Getting into the Parliament on Budapest’s Kossuth Square requires advance booking, and those with mobility challenges are advised to inform the staff at the time of reservation or when the ticket is purchased. Then, a Parliament employee accompanies visitors in need to one of the accessible entrances and to the closest elevator from there (the building is equipped with an accessible bathroom).
Whether we visit the Opera House for a stunning performance or we sign up for an afternoon guided tour inside this landmark, the building’s ground floor and its auditorium are accessible for anyone in a wheelchair, while those who want to ascend the first floor can use the elevator in the building. From Budapest’s Deák Square all the way to Heroes’ Square, Andrássy Avenue can be traversed be wheelchair without assistance, with just a few small sections along the way that might be slightly uncomfortable for physically challenged travelers.
St. Stephen’s Basilica also offers wheelchair-accessible amenities, but a companion has to go up the stairs to inform the Basilica’s staff to open the elevator that provides access inside the sacred landmark.
Those with mobility problems can recharge lungs and soul amid Margaret Island’s extensive parkland, where paved roads provide effortless passage to physically challenged travelers. Here, make sure to visit the island’s musical fountain, the small petting zoo, and the Japanese garden, as all of these locations are accessible by wheelchair. Anyone with physical problems can access the Budapest Zoo and Botanical Garden, where the paths are suitable for rolling, and the park also has accessible bathrooms.
Many of Budapest’s baths provide accessible sites for those who are limited in mobility, including disabled-friendly bathrooms, showers, and changing rooms, plus many of the pools are equipped with bath lift chairs. Guests with mobility problems can use Gellért Baths, Széchenyi Baths, Rudas Baths, Lukács Baths, and Dandár Baths.
In recent years, the Hungarian capital has certainly become more accommodating towards people with disabilities, but finding a restaurant that’s entirely accessible by wheelchair can often pose challenges, and many eateries miss the opportunity to display adequate information for disabled guests on their websites and social media channels.
Although it’s not communicated clearly on the online platforms of many of these hangouts, several Budapest cafés and bars are easily approachable by those whose mobility is limited, plus a lot of them provide wheelchair-accessible bathrooms to physically challenged guests. At a number of locales, besides the glassfuls of fröccs, chilled craft beers, colorful lemonades, and artful coffee concoctions, all of the required amenities are given for having a blast in the Hungarian capital.
As a trendy Budapest scene that boasts cozy concert performances and psychedelic nights out, the ground level of Instant ruin bar on Nagymező Street is suitable for wheelchair users, and they offer an accessible bathroom for those with limited mobility. In the epicenter of the city’s nightlife scene, Ellátó Kert on Kazinczy Street puts an emphasis on being wheelchair-accessible across their premises, while the neighboring 400 Bar is also suitable for guests with mobility problems. Cocktail haven KIOSK and the adjacent outdoor Teraszbar are both wheelchair-friendly places, with a special bathroom offered for disadvantaged guests in KIOSK that can also be used by those enjoying Terasz’s outdoor breeze. People in a wheelchair can enjoy a smooth access to Városliget Café & Bar in City Park.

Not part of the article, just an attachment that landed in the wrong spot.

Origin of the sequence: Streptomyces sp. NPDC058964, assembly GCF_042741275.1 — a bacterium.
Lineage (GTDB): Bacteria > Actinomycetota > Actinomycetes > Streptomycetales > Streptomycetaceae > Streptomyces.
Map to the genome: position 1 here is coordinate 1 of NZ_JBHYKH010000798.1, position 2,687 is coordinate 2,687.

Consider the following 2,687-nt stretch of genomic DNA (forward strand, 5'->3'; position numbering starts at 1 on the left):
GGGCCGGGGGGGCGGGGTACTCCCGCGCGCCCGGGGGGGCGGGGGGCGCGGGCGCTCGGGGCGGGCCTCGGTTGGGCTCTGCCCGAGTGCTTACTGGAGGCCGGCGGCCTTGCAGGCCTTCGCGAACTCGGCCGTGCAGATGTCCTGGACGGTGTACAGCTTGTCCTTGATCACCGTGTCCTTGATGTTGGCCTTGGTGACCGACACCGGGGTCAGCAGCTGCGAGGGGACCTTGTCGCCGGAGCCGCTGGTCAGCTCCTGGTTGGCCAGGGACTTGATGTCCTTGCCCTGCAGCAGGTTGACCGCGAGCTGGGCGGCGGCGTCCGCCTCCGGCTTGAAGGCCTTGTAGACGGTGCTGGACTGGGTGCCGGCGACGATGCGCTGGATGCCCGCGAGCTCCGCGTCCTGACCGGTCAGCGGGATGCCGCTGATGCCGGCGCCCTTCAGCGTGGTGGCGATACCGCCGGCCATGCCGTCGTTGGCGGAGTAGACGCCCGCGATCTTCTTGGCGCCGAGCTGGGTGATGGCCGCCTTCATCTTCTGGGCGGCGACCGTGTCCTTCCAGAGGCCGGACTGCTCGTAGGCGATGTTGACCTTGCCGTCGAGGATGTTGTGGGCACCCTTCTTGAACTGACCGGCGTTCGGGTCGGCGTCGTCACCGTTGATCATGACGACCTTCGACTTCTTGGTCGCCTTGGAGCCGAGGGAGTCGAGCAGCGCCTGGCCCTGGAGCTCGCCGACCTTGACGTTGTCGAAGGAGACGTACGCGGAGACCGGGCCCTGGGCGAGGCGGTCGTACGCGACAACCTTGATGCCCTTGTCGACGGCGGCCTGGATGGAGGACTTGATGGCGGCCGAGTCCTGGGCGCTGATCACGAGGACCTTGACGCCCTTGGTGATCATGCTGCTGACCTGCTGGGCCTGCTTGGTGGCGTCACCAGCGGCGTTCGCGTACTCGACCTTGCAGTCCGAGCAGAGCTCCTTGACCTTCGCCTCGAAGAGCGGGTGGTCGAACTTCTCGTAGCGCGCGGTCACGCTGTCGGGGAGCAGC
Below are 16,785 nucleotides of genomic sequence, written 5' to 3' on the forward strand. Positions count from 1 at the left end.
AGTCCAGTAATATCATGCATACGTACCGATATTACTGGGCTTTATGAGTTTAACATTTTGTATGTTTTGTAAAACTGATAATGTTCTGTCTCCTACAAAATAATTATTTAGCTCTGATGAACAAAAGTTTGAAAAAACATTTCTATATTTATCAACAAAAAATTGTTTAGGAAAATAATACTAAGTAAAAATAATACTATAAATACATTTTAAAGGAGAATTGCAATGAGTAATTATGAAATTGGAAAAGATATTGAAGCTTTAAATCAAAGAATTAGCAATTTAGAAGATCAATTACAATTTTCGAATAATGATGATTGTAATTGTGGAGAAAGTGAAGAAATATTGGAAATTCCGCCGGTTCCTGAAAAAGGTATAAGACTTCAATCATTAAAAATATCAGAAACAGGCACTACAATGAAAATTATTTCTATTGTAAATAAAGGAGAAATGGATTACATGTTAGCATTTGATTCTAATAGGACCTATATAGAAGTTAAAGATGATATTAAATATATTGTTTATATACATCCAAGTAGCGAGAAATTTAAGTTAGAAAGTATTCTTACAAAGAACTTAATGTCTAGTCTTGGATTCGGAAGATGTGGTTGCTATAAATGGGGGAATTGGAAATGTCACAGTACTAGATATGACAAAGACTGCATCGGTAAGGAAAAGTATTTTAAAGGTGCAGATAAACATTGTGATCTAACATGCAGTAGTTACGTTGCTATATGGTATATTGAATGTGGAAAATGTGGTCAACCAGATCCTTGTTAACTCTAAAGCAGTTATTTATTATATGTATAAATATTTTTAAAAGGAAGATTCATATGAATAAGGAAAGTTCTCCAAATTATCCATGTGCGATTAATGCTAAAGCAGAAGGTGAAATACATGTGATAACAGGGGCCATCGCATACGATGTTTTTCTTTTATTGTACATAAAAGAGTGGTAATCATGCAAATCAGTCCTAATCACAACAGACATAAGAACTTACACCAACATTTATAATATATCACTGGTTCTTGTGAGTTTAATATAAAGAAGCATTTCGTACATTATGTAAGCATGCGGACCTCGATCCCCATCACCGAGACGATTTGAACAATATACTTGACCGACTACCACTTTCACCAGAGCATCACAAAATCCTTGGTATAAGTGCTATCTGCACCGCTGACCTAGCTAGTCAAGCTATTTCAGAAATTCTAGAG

As a recently opened establishment in Budapest, Premier Kultcafé inside Vörösmarty Cinema employs a staff of various disabilities, at this distinct hangout that’s suitable for movie screenings, concerts, reading nights, exhibitions, and smaller performances. Nem adom fel Café & Bar on Baross Street is the country’s first eatery operated by people with special needs, as nearly all of their employees live with some kind of disability. While this welcoming place is appealing simply as a pleasant spot to have coffee, sandwiches, and cake, the café also provides its workers with valuable experience that can be difficult for them to attain otherwise.
From classical concerts to cheerful festivals to rowdy motorsport events to sparkling Christmas markets, there are several events happening across the city all year round that welcome people with disabilities by offering discounts and special amenities for those in a wheelchair.
The Budapest Summer Festivaloffers free tickets and designated seating areas across the programs’ outdoor venues for wheelchair users, while those in need can easily access many of the participating exhibition halls on a Saturday in June during the Night of Museums (for more details, check the museums’ individual websites).
Every year in July, the Formula 1 Hungarian Grand Prix welcomes visitors from Hungary and beyond, and it offers special tickets, places, and designated parking lots for the physically challenged. In August revelers from all over the world conquer Óbuda Island to let loose at the Sziget Festival, one of Europe’s biggest outdoor jamborees, which pays special attention to guests with disabilities: here, “Sziget Szitizens” with disabilities and their friends can camp in the Ability Camping area, while numerous accessible toilets are available across the festival site. Moreover, wheelchairs can be rented or maintained inside Sziget‘s Ability Park, an interactive adventure park that demonstrates to visitors what persons with disabilities experience in their everyday lives, through various activities. A map can also be downloaded from Sziget’s official site, indicating the accessible routes for people in wheelchair (for more information, visit the festival’s website).
From November through the beginning of January, the Budapest Advent and Christmas Fair awaits visitors with locally made products and delicious winter treats on Vörösmarty Square, a centrally located plaza that is accessible for those in a wheelchair. During springtime, the Budapest Spring Festivalbrings local and international talents of several artistic genres on stage across multiple accessible locations in the Hungarian capital.
Every year, thousands of people with various disabilities flock to the streets of Budapest to join the Rehab Critical Mass, a community movement organized to draw attention to disadvantaged people and create a smooth integrity for them into the society.